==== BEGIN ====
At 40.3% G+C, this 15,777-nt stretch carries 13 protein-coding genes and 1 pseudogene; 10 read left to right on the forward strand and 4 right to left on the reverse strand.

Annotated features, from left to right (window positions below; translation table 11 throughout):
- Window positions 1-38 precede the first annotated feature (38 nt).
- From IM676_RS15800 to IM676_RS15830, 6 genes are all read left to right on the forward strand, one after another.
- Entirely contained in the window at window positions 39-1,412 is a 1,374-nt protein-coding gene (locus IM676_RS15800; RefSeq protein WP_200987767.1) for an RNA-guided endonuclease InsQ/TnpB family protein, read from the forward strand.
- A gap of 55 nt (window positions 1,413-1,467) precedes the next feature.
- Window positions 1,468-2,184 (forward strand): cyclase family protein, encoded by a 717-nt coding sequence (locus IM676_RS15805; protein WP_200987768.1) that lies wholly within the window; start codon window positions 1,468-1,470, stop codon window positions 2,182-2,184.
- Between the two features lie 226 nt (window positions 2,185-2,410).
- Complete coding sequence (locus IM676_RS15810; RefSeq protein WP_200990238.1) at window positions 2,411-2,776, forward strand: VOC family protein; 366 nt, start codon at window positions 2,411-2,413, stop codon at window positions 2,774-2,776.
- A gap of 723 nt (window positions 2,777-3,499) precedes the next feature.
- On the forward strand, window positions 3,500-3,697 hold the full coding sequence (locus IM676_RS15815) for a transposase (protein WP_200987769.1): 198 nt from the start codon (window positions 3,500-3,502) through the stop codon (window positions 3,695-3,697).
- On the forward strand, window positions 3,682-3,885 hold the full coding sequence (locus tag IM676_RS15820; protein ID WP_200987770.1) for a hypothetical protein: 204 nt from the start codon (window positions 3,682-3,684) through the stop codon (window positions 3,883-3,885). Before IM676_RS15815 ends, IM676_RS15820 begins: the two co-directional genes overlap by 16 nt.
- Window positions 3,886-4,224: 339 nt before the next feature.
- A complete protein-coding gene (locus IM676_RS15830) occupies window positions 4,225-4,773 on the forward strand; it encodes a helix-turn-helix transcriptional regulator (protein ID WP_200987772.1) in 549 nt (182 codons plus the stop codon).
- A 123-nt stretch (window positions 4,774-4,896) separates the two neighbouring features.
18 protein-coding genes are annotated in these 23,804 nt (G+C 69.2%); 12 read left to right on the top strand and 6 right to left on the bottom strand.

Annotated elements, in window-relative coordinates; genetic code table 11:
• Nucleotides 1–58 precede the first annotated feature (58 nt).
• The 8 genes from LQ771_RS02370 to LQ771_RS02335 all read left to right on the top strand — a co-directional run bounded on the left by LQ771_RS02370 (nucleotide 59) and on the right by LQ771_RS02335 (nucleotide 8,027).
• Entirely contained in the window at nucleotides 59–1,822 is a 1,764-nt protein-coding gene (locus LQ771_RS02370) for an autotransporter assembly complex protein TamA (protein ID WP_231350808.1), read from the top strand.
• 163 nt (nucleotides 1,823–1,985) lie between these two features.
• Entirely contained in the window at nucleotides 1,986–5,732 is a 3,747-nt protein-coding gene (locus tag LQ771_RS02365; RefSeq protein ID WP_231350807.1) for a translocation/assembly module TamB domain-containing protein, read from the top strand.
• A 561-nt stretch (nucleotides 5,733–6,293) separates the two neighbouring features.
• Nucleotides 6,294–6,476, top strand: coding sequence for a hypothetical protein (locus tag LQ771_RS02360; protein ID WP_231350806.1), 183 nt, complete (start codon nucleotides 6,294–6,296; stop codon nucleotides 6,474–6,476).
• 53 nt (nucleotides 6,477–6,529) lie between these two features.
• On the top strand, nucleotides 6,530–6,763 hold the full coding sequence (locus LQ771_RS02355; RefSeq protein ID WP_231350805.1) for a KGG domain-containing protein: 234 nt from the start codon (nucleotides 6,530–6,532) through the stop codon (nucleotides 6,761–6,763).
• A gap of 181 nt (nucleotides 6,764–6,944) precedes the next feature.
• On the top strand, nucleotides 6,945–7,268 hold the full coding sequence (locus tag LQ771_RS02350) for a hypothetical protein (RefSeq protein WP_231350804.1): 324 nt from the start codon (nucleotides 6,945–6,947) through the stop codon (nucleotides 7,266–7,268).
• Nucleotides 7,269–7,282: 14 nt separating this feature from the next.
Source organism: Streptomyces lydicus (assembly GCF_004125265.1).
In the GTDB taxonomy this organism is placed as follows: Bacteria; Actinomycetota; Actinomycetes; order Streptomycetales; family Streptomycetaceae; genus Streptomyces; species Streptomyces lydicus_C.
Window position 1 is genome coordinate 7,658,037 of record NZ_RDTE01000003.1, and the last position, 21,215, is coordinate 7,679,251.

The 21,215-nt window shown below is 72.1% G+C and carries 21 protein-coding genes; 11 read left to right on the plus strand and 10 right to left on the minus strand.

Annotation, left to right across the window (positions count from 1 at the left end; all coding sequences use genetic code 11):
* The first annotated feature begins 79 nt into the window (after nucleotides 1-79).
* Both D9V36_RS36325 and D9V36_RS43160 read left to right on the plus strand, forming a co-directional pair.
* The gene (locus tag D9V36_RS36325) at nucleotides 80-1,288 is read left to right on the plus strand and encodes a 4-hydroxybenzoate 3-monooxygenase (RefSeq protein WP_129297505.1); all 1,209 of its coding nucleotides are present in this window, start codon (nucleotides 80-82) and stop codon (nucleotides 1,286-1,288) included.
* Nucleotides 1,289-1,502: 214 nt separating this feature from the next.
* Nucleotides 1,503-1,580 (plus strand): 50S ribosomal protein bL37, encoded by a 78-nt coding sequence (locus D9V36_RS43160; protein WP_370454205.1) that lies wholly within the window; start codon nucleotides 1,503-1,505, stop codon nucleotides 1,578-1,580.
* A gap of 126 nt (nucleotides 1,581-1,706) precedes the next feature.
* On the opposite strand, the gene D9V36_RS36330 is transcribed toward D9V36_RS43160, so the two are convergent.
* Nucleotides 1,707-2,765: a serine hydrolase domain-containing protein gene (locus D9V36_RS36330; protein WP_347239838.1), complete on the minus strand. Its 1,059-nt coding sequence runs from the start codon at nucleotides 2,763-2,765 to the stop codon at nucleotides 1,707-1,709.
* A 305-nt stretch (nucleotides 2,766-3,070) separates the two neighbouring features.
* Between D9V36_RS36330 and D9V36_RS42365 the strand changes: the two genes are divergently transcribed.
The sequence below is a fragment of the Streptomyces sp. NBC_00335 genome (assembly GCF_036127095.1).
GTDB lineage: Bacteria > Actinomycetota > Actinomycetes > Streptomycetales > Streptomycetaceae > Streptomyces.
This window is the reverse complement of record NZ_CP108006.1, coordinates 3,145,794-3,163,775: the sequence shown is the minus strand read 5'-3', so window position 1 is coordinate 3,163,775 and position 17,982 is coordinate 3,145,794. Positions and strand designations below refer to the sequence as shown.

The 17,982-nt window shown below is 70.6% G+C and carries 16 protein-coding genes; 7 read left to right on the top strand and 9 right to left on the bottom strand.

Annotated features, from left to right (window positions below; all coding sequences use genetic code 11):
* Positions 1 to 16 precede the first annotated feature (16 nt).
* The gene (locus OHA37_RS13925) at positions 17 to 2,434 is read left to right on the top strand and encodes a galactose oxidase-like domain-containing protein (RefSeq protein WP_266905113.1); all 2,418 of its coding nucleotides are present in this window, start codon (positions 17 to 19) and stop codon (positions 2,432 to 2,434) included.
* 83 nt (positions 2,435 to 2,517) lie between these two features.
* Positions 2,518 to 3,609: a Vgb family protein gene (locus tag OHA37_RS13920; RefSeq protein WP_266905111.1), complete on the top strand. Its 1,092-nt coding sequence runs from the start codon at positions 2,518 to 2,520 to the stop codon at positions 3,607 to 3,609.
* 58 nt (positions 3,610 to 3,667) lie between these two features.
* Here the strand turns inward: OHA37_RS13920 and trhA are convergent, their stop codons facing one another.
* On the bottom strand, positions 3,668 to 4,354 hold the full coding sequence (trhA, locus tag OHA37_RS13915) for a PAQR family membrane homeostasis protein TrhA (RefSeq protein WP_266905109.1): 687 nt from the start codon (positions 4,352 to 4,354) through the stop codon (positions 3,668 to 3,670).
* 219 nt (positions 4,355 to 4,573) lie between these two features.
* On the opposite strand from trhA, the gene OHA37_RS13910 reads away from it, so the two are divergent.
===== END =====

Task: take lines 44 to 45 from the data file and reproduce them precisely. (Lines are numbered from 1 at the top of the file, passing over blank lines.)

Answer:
* Between D9V36_RS36330 and D9V36_RS42365 the strand changes: the two genes are divergently transcribed.
The sequence below is a fragment of the Streptomyces sp. NBC_00335 genome (assembly GCF_036127095.1).